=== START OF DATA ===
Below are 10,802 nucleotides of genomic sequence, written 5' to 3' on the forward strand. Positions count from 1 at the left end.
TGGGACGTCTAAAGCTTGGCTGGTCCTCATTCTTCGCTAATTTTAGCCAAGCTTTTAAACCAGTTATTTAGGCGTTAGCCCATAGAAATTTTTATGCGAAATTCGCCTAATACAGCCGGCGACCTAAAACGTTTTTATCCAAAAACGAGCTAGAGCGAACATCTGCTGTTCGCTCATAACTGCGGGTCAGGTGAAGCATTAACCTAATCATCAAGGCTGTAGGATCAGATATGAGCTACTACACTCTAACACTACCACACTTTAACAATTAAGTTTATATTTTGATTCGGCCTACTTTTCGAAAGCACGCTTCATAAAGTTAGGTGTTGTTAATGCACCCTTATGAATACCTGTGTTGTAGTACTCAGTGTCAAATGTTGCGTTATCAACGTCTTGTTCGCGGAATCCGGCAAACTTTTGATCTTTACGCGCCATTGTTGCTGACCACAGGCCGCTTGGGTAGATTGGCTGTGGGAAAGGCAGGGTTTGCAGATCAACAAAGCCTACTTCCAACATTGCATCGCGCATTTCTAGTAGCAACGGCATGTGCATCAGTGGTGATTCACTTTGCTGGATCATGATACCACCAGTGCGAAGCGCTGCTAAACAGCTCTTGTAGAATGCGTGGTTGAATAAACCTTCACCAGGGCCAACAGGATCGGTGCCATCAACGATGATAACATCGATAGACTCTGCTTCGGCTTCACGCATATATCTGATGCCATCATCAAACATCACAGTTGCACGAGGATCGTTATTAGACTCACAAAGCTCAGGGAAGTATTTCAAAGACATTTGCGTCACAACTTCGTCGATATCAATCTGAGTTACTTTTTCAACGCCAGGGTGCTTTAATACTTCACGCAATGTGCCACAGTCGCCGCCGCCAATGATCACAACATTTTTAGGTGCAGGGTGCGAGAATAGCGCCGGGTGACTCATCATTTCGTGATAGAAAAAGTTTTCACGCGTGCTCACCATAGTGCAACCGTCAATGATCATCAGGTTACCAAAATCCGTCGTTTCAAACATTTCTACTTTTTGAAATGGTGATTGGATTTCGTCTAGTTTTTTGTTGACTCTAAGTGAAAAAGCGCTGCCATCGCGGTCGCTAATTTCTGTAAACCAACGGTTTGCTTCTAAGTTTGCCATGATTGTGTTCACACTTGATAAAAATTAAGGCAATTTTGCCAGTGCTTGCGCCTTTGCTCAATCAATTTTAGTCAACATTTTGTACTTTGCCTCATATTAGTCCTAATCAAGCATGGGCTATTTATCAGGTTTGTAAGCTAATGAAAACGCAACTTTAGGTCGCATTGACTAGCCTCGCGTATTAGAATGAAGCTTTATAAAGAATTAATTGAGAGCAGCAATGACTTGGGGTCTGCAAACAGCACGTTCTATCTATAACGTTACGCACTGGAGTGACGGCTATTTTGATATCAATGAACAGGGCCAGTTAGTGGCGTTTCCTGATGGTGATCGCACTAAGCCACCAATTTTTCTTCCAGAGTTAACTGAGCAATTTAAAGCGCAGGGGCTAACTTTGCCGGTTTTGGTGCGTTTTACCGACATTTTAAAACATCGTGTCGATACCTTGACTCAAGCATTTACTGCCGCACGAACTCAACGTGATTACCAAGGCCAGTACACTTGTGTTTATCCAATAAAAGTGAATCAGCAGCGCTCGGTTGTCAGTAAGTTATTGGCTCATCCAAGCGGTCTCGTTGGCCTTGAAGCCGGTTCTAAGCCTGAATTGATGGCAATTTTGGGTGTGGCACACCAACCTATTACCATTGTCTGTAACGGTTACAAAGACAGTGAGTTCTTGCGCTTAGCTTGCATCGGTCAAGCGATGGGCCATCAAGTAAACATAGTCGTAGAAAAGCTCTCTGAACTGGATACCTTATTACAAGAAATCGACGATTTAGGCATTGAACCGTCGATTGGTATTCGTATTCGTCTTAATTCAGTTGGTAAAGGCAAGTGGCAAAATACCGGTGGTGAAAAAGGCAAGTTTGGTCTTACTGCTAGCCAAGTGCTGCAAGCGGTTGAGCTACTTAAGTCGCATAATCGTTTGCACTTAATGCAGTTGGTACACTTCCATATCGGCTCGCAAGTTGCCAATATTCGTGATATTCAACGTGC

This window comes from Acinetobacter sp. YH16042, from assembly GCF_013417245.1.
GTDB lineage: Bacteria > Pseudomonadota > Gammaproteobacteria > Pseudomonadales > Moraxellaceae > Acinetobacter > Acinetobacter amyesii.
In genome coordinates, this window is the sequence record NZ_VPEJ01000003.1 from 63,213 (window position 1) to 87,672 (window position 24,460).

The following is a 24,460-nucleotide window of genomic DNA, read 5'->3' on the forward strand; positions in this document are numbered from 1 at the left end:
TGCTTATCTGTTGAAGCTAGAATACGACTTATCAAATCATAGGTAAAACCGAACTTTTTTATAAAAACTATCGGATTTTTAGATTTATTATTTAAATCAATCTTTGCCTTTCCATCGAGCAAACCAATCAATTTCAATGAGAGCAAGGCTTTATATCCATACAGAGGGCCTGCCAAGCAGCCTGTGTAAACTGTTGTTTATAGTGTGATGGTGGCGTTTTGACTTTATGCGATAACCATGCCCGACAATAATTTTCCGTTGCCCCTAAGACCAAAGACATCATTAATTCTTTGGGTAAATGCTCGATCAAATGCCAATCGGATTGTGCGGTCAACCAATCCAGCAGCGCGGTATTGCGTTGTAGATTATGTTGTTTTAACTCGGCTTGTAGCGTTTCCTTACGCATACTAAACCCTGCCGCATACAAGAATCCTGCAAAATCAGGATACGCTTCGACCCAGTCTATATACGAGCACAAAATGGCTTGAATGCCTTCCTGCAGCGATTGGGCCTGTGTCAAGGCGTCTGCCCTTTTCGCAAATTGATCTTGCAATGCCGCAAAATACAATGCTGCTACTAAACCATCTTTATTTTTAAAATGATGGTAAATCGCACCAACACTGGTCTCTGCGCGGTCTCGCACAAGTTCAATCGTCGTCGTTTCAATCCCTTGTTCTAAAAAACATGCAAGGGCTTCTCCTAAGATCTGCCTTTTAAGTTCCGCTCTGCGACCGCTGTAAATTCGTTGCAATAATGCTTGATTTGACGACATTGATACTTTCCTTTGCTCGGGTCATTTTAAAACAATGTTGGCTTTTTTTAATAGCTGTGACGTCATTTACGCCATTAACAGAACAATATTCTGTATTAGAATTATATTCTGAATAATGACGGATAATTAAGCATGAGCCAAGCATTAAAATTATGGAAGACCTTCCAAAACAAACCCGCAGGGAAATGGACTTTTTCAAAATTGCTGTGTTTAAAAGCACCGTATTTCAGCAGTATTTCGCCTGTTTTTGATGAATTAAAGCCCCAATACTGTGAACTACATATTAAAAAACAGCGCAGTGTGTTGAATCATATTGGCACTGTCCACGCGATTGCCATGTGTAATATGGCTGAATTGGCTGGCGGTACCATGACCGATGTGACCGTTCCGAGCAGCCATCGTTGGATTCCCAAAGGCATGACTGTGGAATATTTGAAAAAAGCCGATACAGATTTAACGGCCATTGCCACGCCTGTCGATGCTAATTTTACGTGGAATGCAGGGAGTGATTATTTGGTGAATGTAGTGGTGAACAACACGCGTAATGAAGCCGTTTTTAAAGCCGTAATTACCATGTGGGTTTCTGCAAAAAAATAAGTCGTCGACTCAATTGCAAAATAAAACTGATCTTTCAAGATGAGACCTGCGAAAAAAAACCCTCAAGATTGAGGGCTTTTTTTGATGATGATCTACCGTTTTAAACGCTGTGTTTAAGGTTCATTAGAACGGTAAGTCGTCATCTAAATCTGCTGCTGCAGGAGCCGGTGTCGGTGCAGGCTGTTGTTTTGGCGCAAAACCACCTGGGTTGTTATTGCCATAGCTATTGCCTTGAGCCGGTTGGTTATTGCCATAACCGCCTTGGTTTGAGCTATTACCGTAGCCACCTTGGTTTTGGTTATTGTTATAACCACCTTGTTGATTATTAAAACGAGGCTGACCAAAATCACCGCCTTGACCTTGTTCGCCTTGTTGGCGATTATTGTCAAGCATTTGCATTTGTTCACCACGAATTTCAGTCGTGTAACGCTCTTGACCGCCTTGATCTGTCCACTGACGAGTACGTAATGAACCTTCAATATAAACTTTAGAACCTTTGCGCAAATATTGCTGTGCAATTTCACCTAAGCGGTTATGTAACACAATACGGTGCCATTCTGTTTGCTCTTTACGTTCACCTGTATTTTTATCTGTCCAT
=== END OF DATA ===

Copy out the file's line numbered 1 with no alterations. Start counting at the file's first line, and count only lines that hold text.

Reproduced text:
Below are 10,802 nucleotides of genomic sequence, written 5' to 3' on the forward strand. Positions count from 1 at the left end.